THE WORLD is struggling with simultaneous energy and climate crises. To solve the first could require undoing all the progress made toward greener power and cleaner air. But it doesn’t have to be that way.
Euphoria for electric cars — and the powerpacks that run them — has obscured a more immediate and distinct need: batteries to run homes and businesses, as countries across the world deal with the repercussions of an ongoing power crisis. Despite the worsening state of energy and rising electricity prices, existing technologies aren’t being put to use. Instead, everyone is just thinking about the steepening cost of generation, paralyzed by the thought of escalating bills and more frequent blackouts.
There’s a simple solution: Store the energy and use it when the need arises. As the market for EV batteries expands and evolves, large industrial-scale powerpacks — energy storage systems, or ESS — are being overlooked as a potential solution to this power crunch. The market for the former, for instance, is expected to grow to $500 billion over the next two decades, while that of ESS won’t even make it past $100 billion, according to Morgan Stanley estimates. The latter is what we need far more urgently.
EV excitement has, no doubt, pushed development of battery technology overall and therefore helped ESS along as well. However, it hasn’t been driven by active concerns about our energy needs.
ESS are typically large, stationary powerpacks that can store excess energy from grids and other sources for later use, or when demand is peaking. As renewable energy contribution to power supply increases across the globe, the ability to store it and use it when people or businesses need it will become more important.
What’s underappreciated about these systems is that they benefit from all the EV battery developments like better energy density and safety, but don’t have the same problems or constraints. One big issue is size, for instance. Electric car batteries need to be small, high-energy, and safe. It’s been difficult to get all three factors operational at the same time. But for ESS, size isn’t an issue since they don’t need to be housed in a moving vehicle. That reduces one variable.
In addition, factors that worry EV buyers about smaller batteries are different: Energy density doesn’t matter as much, nor does how far they need to take a vehicle, or the range. That’s key: this issue has driven manufacturers to push for other formulations that are expensive and tough to deploy commercially. What matters is charging cycles, battery life, and frequency.
Viable options like lithium iron phosphate, or LFP, powerpacks, are underestimated. Life cycles and other metrics for stationary battery use are improving. Most materials used in this type are abundant, although prices have risen in recent months. They can operate for several thousand cycles of charging and discharging.
All this means that existing technologies have come far enough to make ESS a reality — even for a few hours a day. Several manufacturers are already onto the imminent need for such systems, investing billions in building out these energy storage systems.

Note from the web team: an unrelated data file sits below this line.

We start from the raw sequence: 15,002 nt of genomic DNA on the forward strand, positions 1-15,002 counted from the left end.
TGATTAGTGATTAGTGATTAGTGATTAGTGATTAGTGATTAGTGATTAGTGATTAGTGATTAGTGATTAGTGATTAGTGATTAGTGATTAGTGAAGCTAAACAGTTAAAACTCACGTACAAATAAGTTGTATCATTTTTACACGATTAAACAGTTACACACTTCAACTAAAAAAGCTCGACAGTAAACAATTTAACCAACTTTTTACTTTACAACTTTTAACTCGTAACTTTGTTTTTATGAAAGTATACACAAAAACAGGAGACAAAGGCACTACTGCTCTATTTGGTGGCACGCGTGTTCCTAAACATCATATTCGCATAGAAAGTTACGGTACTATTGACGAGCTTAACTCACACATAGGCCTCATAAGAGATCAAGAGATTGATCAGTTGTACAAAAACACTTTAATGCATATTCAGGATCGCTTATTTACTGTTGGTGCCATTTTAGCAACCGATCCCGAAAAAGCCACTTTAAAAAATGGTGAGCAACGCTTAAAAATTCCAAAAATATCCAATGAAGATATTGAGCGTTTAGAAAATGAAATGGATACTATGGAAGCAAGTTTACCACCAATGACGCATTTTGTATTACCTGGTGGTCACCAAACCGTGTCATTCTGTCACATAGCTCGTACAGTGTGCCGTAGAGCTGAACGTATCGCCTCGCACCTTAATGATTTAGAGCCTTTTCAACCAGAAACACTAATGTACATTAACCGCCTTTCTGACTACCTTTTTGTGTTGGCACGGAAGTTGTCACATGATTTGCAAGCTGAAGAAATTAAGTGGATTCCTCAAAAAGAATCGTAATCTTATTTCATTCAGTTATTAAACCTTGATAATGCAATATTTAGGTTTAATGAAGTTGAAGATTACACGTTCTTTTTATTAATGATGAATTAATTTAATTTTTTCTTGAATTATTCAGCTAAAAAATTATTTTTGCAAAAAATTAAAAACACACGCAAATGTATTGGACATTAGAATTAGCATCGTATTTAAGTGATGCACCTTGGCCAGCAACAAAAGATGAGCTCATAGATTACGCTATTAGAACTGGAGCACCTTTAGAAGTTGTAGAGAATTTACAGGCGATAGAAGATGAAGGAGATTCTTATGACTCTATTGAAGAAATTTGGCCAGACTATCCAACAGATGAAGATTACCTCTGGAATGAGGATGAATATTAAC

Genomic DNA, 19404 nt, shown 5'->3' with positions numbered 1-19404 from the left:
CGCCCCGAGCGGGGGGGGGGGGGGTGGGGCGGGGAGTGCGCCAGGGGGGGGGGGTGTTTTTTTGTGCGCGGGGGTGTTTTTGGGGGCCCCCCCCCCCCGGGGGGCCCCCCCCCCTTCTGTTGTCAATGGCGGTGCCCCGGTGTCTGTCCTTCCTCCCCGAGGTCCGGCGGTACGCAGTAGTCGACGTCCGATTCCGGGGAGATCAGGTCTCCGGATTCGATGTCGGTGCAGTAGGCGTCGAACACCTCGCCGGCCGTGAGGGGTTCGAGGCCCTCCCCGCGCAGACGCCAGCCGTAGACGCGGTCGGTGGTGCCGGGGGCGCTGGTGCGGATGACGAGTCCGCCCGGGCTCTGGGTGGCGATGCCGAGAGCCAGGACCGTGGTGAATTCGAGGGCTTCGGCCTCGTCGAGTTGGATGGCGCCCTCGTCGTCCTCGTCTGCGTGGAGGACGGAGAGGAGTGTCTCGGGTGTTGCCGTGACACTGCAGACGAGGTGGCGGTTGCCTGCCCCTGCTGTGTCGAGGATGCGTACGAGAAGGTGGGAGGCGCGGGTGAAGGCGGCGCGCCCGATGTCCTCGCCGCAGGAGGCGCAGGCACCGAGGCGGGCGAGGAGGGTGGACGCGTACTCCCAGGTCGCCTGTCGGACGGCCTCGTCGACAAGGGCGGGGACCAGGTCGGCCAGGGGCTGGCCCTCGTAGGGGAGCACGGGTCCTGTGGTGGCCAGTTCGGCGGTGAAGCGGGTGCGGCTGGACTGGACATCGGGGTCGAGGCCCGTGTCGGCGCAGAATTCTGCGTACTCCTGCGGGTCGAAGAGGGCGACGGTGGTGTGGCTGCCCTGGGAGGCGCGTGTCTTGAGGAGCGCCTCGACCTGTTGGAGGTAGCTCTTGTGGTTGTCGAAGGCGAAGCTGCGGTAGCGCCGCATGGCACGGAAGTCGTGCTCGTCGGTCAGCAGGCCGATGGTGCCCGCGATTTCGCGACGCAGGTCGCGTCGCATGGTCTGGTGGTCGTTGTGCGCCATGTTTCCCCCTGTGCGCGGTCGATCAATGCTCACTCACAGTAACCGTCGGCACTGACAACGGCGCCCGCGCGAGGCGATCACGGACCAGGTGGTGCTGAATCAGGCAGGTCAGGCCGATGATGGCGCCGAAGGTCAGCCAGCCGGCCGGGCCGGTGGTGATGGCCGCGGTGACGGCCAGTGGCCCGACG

The world’s largest battery company, China’s Contemporary Amperex Technology Co., has been actively expanding its work in this area. It’s sold these products at six projects in Texas to an independent power producer.
The looming issue is upfront costs. Analysts often talk about how unviable these systems are, but in reality, there are too many unknowns to make accurate estimates on how steep industrial-scale energy storage projects will be. The running expenses will depend on improvements including the quality of products and the life cycle of powerpacks — and these have both come a long way. Bottom line is, the status quo isn’t sustainable — it’s already cracking, and it’s time to look for solutions.
But are governments and companies willing to put ESS to use and boost adoption? The smart move would be to provide incentives, tax cuts, or consumer awareness programs to push things along. Ultimately, the upfront costs need to be brought down and that requires talking about something less exciting than electric cars.
China, for instance, has been widely deploying LFP chemistry. As part of its goals to have 30 gigawatts of energy storage systems over the next three years, it plans to slash costs to help businesses adopt and deploy these systems. Notably, it will ensure energy security to maintain its global supply chain heft. That’s not been a consideration for many others.
A recent MIT study on energy storage noted that the current policy focusing on short-term decarbonization goals has encouraged both public and private attention toward “relatively mature technologies.” That means markets and money haven’t pushed hard enough on new uses of storage and more effective energy utilization, since they continue to fly under the radar, set apart from mainstream policy.
Until they focus on the future, we should start worrying more about more blackouts and power shortages as climate change and extreme weather combine to put energy supplies at risk.